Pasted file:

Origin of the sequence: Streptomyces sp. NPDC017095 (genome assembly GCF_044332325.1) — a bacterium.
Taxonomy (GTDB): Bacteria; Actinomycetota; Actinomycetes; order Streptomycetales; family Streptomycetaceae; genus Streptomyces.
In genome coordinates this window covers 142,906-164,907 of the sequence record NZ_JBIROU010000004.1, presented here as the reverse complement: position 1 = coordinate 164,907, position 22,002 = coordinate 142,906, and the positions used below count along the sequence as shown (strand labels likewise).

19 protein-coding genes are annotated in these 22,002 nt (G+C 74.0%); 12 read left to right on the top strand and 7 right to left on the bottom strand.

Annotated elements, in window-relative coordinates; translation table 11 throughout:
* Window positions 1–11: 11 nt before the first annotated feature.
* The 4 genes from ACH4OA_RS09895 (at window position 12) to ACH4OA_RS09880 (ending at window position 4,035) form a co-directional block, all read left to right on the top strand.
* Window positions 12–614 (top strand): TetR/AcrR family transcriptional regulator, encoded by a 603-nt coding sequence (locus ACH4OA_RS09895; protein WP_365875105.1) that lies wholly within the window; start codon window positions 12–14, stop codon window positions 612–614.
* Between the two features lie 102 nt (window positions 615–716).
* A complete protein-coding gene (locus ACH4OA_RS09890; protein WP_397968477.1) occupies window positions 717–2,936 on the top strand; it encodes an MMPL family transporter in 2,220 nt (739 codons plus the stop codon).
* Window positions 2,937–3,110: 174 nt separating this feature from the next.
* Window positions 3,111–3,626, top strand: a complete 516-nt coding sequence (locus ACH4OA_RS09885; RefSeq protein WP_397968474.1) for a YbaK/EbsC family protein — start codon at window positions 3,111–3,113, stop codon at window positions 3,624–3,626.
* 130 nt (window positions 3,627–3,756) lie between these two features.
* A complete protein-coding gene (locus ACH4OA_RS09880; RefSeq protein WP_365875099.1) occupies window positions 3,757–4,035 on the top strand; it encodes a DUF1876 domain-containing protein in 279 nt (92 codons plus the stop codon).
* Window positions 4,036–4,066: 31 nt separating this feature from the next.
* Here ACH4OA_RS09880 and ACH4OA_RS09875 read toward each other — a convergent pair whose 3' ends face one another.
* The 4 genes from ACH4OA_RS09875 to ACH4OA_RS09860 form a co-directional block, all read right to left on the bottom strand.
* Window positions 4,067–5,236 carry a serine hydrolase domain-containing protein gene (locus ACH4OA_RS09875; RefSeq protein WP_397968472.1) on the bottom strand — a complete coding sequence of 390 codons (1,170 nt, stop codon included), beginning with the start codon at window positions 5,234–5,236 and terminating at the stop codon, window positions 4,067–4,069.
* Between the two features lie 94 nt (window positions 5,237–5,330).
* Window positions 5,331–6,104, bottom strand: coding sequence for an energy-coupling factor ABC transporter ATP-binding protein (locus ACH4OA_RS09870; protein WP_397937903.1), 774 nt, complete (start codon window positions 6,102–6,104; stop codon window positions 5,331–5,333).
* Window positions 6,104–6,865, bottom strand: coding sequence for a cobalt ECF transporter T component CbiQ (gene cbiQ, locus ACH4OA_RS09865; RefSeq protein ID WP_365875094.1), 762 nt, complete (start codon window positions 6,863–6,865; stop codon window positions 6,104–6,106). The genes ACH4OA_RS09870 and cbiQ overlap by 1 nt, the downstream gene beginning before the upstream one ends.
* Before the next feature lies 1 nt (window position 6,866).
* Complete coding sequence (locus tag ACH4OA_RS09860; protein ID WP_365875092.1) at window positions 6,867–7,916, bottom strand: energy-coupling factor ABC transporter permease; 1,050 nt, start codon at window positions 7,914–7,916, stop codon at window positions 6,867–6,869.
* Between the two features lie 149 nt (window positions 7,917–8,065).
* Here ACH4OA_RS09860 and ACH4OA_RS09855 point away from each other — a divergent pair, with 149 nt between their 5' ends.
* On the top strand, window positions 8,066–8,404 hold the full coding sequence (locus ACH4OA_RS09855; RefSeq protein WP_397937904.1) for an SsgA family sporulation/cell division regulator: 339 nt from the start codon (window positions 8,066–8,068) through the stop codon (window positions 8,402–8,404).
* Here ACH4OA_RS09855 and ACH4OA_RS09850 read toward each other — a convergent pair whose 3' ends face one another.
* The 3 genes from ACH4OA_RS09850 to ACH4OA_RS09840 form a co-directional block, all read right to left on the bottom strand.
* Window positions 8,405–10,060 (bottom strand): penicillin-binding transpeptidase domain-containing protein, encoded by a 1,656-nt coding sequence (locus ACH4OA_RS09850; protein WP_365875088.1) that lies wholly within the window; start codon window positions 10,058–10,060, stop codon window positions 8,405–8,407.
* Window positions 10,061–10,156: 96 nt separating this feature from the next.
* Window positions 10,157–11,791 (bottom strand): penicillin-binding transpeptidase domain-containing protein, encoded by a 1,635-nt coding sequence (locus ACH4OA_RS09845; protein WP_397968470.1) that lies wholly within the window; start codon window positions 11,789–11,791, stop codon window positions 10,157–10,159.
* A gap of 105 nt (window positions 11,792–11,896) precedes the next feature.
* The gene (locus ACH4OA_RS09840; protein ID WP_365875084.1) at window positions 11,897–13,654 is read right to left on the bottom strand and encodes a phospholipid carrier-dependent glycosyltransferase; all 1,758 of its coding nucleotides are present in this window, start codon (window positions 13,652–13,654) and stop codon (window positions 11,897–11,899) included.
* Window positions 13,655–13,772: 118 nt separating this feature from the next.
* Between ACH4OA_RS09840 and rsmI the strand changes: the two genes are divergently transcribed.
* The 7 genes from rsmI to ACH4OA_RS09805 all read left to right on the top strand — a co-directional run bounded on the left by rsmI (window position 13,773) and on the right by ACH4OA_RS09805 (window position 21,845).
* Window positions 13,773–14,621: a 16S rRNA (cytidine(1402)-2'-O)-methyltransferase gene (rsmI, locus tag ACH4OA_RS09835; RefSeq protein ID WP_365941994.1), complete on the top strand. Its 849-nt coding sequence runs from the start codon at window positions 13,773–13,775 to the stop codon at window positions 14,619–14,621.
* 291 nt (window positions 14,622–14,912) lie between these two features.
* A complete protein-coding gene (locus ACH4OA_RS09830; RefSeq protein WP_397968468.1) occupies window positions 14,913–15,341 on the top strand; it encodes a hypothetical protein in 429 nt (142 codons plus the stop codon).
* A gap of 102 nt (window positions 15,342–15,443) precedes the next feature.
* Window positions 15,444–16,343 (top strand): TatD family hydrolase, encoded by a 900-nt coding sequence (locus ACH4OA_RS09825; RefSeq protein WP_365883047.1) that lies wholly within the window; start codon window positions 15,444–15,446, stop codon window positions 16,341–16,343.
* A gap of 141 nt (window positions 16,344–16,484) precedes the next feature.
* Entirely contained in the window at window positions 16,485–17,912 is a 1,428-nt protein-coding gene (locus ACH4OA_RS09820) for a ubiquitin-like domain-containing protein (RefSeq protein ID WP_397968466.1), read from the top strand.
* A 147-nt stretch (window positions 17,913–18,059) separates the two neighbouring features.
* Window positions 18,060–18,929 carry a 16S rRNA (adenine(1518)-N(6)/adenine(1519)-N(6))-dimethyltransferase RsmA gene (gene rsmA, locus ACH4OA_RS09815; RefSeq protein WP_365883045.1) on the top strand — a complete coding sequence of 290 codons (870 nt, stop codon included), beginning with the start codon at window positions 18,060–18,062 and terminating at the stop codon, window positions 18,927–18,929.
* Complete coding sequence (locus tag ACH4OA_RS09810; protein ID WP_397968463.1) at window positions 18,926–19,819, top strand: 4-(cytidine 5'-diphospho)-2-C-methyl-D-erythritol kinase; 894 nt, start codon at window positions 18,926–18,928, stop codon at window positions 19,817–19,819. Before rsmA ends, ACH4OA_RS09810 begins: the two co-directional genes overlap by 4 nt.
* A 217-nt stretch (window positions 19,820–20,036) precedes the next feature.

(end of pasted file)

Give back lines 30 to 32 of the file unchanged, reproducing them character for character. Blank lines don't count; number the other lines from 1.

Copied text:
* Window positions 10,061–10,156: 96 nt separating this feature from the next.
* Window positions 10,157–11,791 (bottom strand): penicillin-binding transpeptidase domain-containing protein, encoded by a 1,635-nt coding sequence (locus ACH4OA_RS09845; protein WP_397968470.1) that lies wholly within the window; start codon window positions 11,789–11,791, stop codon window positions 10,157–10,159.
* A gap of 105 nt (window positions 11,792–11,896) precedes the next feature.